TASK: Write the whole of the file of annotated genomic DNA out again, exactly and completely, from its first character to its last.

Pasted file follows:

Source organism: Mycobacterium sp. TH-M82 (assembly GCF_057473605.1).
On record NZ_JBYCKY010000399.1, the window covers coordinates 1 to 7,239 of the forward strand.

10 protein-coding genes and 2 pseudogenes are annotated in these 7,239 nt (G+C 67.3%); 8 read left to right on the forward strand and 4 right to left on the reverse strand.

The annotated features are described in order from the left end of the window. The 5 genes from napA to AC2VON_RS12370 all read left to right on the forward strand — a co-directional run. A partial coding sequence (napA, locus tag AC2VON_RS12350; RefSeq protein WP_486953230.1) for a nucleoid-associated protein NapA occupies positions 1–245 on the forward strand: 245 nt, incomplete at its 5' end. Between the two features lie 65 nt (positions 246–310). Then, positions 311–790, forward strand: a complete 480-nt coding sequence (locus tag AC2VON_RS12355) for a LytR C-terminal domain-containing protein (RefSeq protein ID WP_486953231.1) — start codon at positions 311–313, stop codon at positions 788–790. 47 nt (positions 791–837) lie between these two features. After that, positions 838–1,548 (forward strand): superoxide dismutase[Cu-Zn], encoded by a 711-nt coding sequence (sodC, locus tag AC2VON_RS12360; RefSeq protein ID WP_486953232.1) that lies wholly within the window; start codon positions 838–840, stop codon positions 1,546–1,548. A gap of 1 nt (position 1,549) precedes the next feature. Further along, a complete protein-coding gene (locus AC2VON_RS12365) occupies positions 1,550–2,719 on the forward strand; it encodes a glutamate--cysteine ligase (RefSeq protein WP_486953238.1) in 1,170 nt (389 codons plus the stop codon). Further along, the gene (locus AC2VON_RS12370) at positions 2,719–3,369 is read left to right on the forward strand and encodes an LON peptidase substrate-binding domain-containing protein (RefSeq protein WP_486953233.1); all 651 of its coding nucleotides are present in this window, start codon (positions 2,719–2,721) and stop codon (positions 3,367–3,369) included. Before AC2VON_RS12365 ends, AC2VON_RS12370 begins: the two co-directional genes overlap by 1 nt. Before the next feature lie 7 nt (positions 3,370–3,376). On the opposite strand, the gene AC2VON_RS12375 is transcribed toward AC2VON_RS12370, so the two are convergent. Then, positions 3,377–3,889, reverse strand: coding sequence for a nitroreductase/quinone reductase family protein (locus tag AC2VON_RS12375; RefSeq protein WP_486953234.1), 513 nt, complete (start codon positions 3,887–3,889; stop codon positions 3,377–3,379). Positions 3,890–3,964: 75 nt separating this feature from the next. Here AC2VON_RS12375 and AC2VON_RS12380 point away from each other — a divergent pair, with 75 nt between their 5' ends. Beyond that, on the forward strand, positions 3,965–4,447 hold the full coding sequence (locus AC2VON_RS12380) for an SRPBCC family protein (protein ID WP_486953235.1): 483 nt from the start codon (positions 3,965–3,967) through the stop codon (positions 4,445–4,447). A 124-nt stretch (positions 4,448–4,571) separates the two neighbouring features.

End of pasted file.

Source organism: Mycobacterium sp. TH-M82 (assembly GCF_057473605.1).
On record NZ_JBYCKY010000399.1, the window covers coordinates 1 to 7,239 of the forward strand.

10 protein-coding genes and 2 pseudogenes are annotated in these 7,239 nt (G+C 67.3%); 8 read left to right on the forward strand and 4 right to left on the reverse strand.

The annotated features are described in order from the left end of the window. The 5 genes from napA to AC2VON_RS12370 all read left to right on the forward strand — a co-directional run. A partial coding sequence (napA, locus tag AC2VON_RS12350; RefSeq protein WP_486953230.1) for a nucleoid-associated protein NapA occupies positions 1–245 on the forward strand: 245 nt, incomplete at its 5' end. Between the two features lie 65 nt (positions 246–310). Then, positions 311–790, forward strand: a complete 480-nt coding sequence (locus tag AC2VON_RS12355) for a LytR C-terminal domain-containing protein (RefSeq protein ID WP_486953231.1) — start codon at positions 311–313, stop codon at positions 788–790. 47 nt (positions 791–837) lie between these two features. After that, positions 838–1,548 (forward strand): superoxide dismutase[Cu-Zn], encoded by a 711-nt coding sequence (sodC, locus tag AC2VON_RS12360; RefSeq protein ID WP_486953232.1) that lies wholly within the window; start codon positions 838–840, stop codon positions 1,546–1,548. A gap of 1 nt (position 1,549) precedes the next feature. Further along, a complete protein-coding gene (locus AC2VON_RS12365) occupies positions 1,550–2,719 on the forward strand; it encodes a glutamate--cysteine ligase (RefSeq protein WP_486953238.1) in 1,170 nt (389 codons plus the stop codon). Further along, the gene (locus AC2VON_RS12370) at positions 2,719–3,369 is read left to right on the forward strand and encodes an LON peptidase substrate-binding domain-containing protein (RefSeq protein WP_486953233.1); all 651 of its coding nucleotides are present in this window, start codon (positions 2,719–2,721) and stop codon (positions 3,367–3,369) included. Before AC2VON_RS12365 ends, AC2VON_RS12370 begins: the two co-directional genes overlap by 1 nt. Before the next feature lie 7 nt (positions 3,370–3,376). On the opposite strand, the gene AC2VON_RS12375 is transcribed toward AC2VON_RS12370, so the two are convergent. Then, positions 3,377–3,889, reverse strand: coding sequence for a nitroreductase/quinone reductase family protein (locus tag AC2VON_RS12375; RefSeq protein WP_486953234.1), 513 nt, complete (start codon positions 3,887–3,889; stop codon positions 3,377–3,379). Positions 3,890–3,964: 75 nt separating this feature from the next. Here AC2VON_RS12375 and AC2VON_RS12380 point away from each other — a divergent pair, with 75 nt between their 5' ends. Beyond that, on the forward strand, positions 3,965–4,447 hold the full coding sequence (locus AC2VON_RS12380) for an SRPBCC family protein (protein ID WP_486953235.1): 483 nt from the start codon (positions 3,965–3,967) through the stop codon (positions 4,445–4,447). A 124-nt stretch (positions 4,448–4,571) separates the two neighbouring features.